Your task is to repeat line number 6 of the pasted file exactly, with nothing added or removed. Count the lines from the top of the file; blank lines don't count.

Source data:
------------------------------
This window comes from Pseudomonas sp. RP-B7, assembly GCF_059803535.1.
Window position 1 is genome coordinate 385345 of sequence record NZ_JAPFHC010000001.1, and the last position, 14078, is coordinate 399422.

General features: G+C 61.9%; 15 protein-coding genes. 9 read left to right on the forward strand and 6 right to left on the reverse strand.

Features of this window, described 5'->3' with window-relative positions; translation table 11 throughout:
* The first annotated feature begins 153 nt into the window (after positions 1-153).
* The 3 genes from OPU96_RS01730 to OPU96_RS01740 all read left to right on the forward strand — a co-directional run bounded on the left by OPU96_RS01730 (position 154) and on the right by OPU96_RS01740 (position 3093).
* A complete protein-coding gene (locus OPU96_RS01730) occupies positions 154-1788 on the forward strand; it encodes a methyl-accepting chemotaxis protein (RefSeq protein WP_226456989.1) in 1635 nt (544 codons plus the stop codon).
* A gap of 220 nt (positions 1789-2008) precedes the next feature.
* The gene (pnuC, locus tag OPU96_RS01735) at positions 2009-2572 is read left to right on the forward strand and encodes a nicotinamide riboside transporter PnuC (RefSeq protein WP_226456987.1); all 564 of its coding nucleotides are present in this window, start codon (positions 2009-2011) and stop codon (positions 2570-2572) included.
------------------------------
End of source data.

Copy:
* The 3 genes from OPU96_RS01730 to OPU96_RS01740 all read left to right on the forward strand — a co-directional run bounded on the left by OPU96_RS01730 (position 154) and on the right by OPU96_RS01740 (position 3093).